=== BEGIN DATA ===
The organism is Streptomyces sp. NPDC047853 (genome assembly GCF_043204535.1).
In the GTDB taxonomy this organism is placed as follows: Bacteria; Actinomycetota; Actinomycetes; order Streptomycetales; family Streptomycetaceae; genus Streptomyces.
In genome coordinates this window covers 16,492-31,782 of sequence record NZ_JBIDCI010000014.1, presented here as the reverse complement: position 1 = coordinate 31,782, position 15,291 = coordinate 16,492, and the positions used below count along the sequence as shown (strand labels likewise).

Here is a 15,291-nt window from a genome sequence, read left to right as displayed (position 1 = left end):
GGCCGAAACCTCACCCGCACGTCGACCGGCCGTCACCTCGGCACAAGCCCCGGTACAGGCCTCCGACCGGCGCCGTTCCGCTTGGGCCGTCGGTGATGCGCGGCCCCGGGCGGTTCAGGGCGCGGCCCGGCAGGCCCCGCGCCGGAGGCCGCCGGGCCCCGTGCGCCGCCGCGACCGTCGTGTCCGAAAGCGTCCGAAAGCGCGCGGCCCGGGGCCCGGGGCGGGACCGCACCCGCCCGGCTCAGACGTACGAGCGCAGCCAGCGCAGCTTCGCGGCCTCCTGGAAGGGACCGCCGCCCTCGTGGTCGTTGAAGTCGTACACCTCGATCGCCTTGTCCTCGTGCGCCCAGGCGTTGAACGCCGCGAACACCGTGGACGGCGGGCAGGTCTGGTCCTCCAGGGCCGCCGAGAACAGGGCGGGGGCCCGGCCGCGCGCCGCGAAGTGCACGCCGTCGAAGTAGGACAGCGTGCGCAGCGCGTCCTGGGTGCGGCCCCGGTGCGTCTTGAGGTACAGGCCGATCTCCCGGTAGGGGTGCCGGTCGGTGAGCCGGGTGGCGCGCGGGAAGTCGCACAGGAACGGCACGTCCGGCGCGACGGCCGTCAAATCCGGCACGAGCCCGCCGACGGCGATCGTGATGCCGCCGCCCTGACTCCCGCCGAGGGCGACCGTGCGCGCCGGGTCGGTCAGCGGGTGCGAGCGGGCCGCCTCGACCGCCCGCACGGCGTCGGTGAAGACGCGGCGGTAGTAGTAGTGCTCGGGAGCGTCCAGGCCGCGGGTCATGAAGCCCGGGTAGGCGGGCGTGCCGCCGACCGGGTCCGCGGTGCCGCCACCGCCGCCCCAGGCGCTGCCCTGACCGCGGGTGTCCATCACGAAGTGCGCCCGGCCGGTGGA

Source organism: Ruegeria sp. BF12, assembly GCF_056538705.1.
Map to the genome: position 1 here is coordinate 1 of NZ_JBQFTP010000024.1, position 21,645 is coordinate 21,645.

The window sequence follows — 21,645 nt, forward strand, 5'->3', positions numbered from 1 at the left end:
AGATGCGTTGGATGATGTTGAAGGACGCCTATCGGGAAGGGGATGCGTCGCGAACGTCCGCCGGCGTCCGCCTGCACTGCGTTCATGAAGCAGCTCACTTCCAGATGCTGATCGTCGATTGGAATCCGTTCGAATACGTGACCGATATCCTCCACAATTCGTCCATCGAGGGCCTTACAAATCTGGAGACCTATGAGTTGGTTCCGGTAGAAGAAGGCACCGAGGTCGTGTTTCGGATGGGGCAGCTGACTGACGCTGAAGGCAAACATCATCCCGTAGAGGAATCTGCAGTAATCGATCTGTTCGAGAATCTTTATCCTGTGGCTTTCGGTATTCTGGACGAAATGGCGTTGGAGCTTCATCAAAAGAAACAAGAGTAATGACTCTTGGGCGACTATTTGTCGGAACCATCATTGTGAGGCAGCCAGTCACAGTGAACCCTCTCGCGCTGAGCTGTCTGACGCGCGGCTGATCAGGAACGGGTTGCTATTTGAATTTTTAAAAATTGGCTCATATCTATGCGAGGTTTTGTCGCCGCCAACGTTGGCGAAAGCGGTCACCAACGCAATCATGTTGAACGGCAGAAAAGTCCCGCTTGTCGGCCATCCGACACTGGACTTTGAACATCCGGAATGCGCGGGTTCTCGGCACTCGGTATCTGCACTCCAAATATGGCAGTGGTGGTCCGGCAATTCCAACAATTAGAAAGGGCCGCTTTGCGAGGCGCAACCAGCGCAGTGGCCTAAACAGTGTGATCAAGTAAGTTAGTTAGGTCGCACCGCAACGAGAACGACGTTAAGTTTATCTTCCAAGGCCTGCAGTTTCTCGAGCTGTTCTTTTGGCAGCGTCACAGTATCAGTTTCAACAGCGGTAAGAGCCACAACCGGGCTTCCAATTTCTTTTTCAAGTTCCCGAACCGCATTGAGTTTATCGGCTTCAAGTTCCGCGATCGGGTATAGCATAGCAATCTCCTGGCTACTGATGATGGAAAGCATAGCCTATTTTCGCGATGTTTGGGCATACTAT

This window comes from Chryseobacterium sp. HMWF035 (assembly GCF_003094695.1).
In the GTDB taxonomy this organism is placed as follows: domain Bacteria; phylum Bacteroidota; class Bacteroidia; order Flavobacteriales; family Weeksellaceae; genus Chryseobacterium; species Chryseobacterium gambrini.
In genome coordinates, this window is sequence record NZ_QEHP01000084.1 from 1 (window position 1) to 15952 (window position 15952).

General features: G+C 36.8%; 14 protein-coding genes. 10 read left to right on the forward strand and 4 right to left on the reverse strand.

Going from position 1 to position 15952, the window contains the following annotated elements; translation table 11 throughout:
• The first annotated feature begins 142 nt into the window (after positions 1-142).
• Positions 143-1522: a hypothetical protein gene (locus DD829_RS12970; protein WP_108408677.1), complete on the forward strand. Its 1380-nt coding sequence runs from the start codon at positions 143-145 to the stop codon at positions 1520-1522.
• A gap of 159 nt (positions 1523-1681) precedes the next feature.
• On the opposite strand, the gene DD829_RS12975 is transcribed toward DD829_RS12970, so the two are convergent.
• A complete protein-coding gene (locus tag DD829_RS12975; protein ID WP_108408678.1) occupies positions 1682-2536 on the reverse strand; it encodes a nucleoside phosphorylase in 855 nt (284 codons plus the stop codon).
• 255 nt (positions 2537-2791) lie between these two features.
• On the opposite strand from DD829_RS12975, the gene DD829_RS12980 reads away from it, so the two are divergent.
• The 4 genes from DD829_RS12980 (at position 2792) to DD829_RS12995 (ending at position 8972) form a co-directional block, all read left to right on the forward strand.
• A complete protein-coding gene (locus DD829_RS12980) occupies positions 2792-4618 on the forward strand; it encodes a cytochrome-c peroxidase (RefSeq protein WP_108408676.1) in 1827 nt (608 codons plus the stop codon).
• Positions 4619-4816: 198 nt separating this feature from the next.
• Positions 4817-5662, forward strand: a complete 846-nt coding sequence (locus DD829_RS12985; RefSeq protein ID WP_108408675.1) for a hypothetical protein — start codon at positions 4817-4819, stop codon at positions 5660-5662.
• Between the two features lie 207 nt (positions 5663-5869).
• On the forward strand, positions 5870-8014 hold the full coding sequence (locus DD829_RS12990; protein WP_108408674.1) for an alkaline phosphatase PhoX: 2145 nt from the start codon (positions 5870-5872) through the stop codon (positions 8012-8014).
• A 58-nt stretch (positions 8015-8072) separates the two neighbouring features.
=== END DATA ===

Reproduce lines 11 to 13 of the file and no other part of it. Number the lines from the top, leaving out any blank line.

In the GTDB taxonomy this organism is placed as follows: domain Bacteria; phylum Bacteroidota; class Bacteroidia; order Flavobacteriales; family Weeksellaceae; genus Chryseobacterium; species Chryseobacterium gambrini.
In genome coordinates, this window is sequence record NZ_QEHP01000084.1 from 1 (window position 1) to 15952 (window position 15952).

General features: G+C 36.8%; 14 protein-coding genes. 10 read left to right on the forward strand and 4 right to left on the reverse strand.